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Originally Posted by ajGoes View Post
Googling "meilleures millefeuille Paris" returned this article from l'Express. The dedicated author tasted around forty cakes in and around Paris over a year and a half, so I'd certainly give some weight to his conclusions. The article lists his seven favorites. There's evidently quite a lot of variety, so I'd say you should probably try them all. Please let us know what you think of them!
Some of these look too "precious." In fact, only one looks like something I'd want to try as a replacement product. But thanks for the link!
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Old Aug 18, 14, 3:24 pm
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Originally Posted by Eastbay1K View Post
Some of these look too "precious." In fact, only one looks like something I'd want to try as a replacement product. But thanks for the link!
A little more Googling took me here, where I'm told the creator of the millefeuilles you remember so fondly, Pierre Marandon, had a sojourn at Boulanger de Monge before quitting Paris to open a restaurant, with his wife, in Senegal. Perhaps Boulanger de Monge retained some of his millefeuille magic. Judging from their website, they're quite proud of their millefeuilles. It's worth a shot!
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Old Aug 18, 14, 6:15 pm
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Originally Posted by ajGoes View Post
A little more Googling took me here, where I'm told the creator of the millefeuilles you remember so fondly, Pierre Marandon, had a sojourn at Boulanger de Monge before quitting Paris to open a restaurant, with his wife, in Senegal. Perhaps Boulanger de Monge retained some of his millefeuille magic. Judging from their website, they're quite proud of their millefeuilles. It's worth a shot!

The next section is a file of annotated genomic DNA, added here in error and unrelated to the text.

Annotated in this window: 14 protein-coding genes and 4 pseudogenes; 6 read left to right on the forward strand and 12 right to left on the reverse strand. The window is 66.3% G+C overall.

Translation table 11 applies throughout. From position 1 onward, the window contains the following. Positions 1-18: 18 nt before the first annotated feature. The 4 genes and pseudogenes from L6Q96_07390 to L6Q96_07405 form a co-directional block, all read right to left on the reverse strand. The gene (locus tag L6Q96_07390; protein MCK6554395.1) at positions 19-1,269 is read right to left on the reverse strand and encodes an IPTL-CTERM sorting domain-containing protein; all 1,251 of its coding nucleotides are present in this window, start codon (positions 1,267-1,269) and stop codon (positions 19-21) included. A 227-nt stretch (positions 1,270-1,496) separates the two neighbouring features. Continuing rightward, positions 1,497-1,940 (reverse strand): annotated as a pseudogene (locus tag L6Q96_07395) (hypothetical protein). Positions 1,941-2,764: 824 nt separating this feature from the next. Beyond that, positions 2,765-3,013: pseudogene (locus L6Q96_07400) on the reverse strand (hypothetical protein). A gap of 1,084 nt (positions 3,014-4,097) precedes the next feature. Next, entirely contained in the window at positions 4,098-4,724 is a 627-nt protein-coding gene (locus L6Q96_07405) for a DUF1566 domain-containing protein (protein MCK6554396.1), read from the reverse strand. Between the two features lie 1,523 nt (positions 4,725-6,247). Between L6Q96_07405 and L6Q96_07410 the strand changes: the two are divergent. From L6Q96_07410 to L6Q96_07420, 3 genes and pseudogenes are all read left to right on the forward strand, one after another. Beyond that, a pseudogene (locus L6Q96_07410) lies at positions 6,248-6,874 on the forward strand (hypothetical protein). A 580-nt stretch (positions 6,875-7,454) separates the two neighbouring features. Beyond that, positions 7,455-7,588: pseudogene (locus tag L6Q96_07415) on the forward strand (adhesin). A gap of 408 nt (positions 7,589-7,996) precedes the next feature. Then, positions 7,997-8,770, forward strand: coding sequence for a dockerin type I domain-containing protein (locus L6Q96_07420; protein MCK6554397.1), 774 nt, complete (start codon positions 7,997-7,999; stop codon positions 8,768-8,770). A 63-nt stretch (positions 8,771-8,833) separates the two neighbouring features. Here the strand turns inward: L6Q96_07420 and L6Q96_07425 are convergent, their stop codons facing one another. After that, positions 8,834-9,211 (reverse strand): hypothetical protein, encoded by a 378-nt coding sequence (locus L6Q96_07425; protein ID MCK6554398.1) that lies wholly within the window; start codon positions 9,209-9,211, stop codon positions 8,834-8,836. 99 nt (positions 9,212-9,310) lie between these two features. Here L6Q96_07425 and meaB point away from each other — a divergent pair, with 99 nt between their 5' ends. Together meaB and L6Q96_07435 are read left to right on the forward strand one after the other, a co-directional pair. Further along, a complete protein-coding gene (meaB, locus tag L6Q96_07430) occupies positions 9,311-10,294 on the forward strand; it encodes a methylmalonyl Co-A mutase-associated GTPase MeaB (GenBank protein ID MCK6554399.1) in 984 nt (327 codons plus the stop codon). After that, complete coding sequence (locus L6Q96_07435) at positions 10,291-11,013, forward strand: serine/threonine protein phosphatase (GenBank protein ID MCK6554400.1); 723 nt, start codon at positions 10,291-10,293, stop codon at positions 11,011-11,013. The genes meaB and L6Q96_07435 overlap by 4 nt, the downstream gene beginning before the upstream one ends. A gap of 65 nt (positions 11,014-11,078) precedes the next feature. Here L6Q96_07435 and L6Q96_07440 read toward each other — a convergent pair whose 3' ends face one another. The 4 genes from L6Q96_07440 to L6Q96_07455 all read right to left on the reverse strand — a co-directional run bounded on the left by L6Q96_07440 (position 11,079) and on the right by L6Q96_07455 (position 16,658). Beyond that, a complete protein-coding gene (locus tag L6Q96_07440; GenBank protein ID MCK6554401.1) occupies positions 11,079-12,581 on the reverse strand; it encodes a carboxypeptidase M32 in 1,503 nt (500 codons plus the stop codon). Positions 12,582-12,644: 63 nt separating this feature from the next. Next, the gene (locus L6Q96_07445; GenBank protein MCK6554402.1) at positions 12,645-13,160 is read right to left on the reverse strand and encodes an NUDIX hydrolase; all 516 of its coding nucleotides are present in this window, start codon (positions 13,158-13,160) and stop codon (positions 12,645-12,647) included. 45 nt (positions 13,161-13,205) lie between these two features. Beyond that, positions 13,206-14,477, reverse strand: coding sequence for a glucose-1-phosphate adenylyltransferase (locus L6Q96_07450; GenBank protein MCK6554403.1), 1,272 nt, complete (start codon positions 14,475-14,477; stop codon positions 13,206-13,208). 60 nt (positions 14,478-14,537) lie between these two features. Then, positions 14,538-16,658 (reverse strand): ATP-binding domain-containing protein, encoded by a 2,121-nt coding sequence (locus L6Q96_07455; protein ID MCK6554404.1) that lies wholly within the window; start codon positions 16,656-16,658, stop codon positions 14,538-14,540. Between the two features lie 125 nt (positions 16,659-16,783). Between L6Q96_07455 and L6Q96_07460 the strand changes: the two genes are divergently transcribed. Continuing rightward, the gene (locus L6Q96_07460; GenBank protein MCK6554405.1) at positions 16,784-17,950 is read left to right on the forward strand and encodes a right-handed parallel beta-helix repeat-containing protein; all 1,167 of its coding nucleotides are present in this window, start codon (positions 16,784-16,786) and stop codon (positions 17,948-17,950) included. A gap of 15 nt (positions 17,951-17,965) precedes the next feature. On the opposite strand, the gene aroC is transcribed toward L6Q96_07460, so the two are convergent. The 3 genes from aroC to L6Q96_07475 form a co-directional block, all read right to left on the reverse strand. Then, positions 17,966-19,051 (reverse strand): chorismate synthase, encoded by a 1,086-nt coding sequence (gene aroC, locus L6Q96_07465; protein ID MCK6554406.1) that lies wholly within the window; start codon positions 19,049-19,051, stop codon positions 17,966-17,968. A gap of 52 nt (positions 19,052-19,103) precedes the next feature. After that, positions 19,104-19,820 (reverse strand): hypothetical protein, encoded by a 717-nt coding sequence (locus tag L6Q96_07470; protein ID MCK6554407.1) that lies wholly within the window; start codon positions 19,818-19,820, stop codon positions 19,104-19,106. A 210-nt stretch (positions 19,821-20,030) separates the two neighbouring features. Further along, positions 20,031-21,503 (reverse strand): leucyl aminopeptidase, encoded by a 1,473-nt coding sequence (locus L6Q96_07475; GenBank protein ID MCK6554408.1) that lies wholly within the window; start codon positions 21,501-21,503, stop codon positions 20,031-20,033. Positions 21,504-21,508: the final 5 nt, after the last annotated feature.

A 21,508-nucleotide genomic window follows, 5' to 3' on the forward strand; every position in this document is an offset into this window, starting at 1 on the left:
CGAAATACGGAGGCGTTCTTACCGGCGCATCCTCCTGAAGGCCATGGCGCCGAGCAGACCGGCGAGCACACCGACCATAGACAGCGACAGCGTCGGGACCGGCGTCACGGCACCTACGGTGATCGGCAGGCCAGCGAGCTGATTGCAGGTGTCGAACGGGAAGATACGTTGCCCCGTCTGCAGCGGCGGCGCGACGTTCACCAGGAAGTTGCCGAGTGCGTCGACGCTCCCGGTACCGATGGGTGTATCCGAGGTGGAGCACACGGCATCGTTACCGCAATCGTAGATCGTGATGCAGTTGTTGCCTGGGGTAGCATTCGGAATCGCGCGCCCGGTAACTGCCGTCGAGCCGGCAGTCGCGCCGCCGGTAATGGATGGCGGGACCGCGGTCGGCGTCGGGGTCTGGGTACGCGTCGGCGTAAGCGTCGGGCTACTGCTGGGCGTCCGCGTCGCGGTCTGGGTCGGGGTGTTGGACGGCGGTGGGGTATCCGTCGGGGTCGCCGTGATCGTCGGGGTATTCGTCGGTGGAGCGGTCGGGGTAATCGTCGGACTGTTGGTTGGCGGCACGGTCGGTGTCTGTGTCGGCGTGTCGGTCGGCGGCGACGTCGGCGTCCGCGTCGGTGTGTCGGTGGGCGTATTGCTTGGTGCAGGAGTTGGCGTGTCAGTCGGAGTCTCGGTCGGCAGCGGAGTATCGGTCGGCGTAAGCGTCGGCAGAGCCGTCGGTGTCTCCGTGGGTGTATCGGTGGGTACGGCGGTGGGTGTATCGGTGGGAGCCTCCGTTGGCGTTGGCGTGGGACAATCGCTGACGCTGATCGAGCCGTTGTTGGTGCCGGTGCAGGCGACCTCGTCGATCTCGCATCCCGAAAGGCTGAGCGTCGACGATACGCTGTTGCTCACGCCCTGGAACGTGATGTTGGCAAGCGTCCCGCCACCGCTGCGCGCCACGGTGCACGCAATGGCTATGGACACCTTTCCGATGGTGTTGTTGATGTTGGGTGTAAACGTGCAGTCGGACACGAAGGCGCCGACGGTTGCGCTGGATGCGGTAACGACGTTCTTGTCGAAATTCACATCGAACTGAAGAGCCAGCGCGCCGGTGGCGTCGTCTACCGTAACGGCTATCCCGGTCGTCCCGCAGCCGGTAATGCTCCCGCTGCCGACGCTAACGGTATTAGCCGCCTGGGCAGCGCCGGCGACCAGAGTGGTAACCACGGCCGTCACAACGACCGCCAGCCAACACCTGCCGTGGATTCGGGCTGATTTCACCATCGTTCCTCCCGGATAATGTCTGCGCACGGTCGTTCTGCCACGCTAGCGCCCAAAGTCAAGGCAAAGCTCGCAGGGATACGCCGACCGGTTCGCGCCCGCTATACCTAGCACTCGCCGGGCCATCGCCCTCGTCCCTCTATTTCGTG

That looks just about right for a try!
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Old Aug 18, 14, 6:32 pm
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Originally Posted by ajGoes View Post
I have a hunch the author of the L'Express piece would include that among the tasteless, flavorless low-cost ones he mentions in his conclusion:
Ensuite, rien ne vous empêche non plus d’acheter à bas coût un mille-feuille sans goût, ni saveur…
But don't you think a blind taste test would be worthwhile?
It's actually pretty darn good. I was surprised at how much filling they put in between. You would think they would skimp out on the filling being that it's a cake sold in the grocery, but they don't. Mind you this is the Carrefour near me. I can't speak for all the Mille-feuilles sold in the other Carrefour locations.
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Old Aug 18, 14, 7:52 pm
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Originally Posted by gerardandrew007 View Post
It's actually pretty darn good. I was surprised at how much filling they put in between. You would think they would skimp out on the filling being that it's a cake sold in the grocery, but they don't. Mind you this is the Carrefour near me. I can't speak for all the Mille-feuilles sold in the other Carrefour locations.
I dunno. If it's this stuff , it's got a lot more trans fats than I hope you'd find in the artisanal version. Might be tasty though!
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Old Aug 19, 14, 3:11 am
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Appreciate this info - mille-feuilles and religieuses are among my favourite pastries...

My only recommendation in the area is probably rather out of the way for most, but the slightly moody Romaric in Nanterre does a very tasty one. (As did my old local in Amiens, but that's getting silly...)
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Old Aug 30, 14, 5:53 pm
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Try the one at Cafe de la Paix at the Intercontinental Hotel Paris.
Pricey but the views from the outdoors cafe are spectacular.
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Old Aug 30, 14, 7:29 pm
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This thread is bringing back great memories. In the late 60's I was studying in France and fell in love with the mille-feuilles. We're headed over to Paris next month and I'm going to try a few of these. OMG, can't wait. Merci, Eastbay1K.